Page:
Introvert Practice: Good, Alone and Free

I went to strip away what I had been taught, to accept as true my own thinking…no one around to look at what I was doing, no one interested, no one to say anything about it one way or another.

I was alone and singularly free.

— Georgia O’Keeffe

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Sometimes you need to get away to see yourself clearly. Pry yourself away from the impulse to please family and friends, watch yourself be a self-standing whole You, and feel what that feels like.

Much of my vocation orbits family life, to give myself to wife, son, parents, sister, friends. The feeling is cozy, immersed in a glorious web of color and song. I love this life.

And then there are seasons where I feel entangled, and I begin to feel derivative of these powerful forces to which I gladly give myself.

Imagine with me browns, greens and blues. I am thinking of one of my favorite solitude spots, a one-room, no-electricity cabin in the woods. I stand on the edge of the forest, swallow hard my Blair Witch-phobia, and exhale. “This is my time,” I speak out loud. Nothing to produce, no multi-tasking, no email. Nothing to keep up with, no meetings, no waiting. No, in fact, clock.

I step slowly on the path through the oaks, as to not cause a wake to disturb the leafy floor. Slow. Slow. Slow feet for this seasonal pilgrimage to meet myself. “Nice to meet you,” I’ll say. Deep smiling sigh. “Tea?”

I inhale the sounds of squirrels and birds and the leafybreeze. Wind, spirit, Ruach. I watch for deer and turkeys for their medicine. I look for the cabin to come into view like meeting an old friend.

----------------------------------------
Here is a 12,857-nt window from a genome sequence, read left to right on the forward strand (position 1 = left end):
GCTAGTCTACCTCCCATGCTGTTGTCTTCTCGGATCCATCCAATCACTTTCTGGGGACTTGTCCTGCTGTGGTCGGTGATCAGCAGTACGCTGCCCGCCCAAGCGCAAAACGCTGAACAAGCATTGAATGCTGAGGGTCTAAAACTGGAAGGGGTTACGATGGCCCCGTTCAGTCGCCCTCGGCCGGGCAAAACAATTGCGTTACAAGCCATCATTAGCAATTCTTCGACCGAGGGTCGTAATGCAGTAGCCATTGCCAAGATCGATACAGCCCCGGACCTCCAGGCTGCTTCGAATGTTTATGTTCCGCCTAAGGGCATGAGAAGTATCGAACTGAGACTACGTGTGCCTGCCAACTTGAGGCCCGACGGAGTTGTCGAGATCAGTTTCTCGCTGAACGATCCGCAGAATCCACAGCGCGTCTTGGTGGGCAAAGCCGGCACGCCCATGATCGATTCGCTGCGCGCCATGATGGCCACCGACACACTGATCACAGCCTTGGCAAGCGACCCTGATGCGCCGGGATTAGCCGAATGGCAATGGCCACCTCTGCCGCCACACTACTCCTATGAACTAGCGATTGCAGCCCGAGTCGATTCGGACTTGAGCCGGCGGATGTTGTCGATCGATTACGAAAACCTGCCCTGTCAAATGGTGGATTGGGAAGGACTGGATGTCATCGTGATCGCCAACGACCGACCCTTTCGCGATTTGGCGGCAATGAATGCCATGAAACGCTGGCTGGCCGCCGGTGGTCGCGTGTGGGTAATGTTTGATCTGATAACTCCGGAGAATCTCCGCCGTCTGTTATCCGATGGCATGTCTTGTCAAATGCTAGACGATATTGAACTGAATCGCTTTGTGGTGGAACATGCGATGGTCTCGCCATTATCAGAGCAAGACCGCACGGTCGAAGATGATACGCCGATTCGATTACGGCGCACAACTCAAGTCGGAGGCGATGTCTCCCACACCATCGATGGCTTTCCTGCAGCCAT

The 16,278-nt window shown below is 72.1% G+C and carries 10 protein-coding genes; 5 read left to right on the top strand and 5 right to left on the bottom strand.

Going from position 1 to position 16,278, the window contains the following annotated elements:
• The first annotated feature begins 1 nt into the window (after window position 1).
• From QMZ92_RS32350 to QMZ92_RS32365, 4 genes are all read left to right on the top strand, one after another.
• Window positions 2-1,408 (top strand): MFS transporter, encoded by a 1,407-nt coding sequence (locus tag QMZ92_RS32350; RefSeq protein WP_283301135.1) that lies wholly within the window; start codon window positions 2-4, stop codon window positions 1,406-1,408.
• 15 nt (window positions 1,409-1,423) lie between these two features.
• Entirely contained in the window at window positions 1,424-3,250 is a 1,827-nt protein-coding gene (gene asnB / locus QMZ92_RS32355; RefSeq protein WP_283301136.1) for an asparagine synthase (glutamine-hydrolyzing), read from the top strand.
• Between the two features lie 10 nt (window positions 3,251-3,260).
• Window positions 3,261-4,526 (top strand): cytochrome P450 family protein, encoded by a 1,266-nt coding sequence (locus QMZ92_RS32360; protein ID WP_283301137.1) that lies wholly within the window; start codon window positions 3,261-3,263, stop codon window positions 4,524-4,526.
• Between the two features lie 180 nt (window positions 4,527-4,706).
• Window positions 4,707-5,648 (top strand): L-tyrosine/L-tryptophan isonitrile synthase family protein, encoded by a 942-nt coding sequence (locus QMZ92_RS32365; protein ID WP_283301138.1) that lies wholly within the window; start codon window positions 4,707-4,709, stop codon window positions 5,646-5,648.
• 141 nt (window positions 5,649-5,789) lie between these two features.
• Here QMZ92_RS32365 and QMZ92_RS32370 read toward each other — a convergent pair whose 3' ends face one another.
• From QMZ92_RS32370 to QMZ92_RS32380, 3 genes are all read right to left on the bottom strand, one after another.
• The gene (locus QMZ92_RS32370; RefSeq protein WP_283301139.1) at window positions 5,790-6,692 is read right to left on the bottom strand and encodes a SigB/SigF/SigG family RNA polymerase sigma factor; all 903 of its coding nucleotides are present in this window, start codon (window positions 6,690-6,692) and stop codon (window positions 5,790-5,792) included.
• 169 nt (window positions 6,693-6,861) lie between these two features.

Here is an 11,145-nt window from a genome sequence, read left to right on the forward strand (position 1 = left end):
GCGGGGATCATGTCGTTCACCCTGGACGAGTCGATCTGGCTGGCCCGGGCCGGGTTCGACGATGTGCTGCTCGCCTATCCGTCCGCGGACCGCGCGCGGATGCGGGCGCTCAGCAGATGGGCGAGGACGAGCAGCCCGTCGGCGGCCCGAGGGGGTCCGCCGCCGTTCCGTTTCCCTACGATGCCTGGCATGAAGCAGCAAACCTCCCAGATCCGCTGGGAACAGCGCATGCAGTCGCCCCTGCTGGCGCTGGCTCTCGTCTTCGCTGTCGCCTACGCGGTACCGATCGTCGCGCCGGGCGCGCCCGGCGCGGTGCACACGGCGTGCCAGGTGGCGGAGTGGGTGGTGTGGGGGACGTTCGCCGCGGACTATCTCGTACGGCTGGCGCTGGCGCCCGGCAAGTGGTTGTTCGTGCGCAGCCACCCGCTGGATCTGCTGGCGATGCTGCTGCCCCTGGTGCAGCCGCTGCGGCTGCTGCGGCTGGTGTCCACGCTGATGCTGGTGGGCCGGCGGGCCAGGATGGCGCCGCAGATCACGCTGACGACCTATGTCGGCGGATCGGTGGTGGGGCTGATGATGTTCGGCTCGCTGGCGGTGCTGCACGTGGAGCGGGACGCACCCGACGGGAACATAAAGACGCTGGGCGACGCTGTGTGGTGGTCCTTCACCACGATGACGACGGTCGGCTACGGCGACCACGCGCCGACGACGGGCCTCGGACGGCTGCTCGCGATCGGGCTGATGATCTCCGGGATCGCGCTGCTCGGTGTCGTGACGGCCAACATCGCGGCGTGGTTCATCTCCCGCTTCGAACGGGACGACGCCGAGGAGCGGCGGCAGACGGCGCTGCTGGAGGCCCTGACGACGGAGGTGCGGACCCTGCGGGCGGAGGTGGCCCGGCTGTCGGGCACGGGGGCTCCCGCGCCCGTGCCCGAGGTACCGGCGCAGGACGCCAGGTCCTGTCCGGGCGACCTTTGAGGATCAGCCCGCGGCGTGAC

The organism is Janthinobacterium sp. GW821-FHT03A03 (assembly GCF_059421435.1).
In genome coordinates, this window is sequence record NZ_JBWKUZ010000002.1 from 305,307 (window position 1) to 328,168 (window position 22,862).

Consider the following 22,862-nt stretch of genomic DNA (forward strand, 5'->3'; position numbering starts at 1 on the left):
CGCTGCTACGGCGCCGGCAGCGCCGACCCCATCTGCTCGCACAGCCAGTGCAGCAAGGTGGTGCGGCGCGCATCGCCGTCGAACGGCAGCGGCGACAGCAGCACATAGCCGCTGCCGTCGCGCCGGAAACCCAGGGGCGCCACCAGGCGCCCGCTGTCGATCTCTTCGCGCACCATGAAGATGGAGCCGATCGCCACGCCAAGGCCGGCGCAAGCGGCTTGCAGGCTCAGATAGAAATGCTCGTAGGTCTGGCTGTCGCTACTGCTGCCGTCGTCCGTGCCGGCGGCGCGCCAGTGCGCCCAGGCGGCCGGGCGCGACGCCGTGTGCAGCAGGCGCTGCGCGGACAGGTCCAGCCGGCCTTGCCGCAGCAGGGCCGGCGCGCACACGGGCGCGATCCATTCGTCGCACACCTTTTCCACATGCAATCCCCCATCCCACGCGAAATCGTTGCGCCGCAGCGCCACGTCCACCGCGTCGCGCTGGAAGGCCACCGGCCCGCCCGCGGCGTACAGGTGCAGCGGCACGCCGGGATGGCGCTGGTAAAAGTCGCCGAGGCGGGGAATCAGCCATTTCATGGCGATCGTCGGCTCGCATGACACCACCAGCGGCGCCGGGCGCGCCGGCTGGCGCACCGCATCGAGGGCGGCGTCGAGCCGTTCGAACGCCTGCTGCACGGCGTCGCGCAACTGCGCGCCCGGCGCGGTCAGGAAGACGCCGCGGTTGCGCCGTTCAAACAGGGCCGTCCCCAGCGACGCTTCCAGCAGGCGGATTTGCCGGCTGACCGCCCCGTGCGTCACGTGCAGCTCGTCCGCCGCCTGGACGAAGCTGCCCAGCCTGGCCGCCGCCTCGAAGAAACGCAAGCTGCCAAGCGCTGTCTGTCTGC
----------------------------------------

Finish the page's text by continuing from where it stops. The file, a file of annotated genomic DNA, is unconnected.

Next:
There is absolutely no one interested in what I am doing, and I am for the moment singularly free. Like Georgia.

When I am in the midst of change, I need solitude to get my bearings. Shout it from the mountaintops: I am an Introvert.

I love people for whom the opposite is true: when they are overwhelmed, they need a party. Like my friend Doug who just about crawls out of skin when faced with a contemplative exercise. Both ways in the world are good, and it’s good to know who you are.

Georgia cultivated her artist’s life by getting away. Silence and space refreshed her imagination for her true life.

Introverts unite! Er, Disperse!  In this change of season, some of us are getting out of the current that’s been sweeping us along. Even for an overnight, or an afternoon. Shoot, maybe an hour would do it: to practice your alone-ness, your free-ness and your goodness.

About Richard Bruxvoort Colligan

Life is full and comes in seasons. View all posts by Richard Bruxvoort Colligan

2 responses to “Introvert Practice: Good, Alone and Free

  • Trish Bruxvoort Colligan

    One of the things I love best about you, Beloved. You are good.

  • DonnaK

    …I think it’s possible to say “Unite!” to all us introverts and mean it…we can unite in our separateness and we can support this feeling of the need for solitude by our attitudes, by cultivating a respect for those who recognize it and act on it, by not deferring to the cultural norm that says somehow our identity is defined and enhanced by the sheer numbers of things we accomplish in a day….thanks Richard for sounding the rallying cry….or should I say the dispersal cry!

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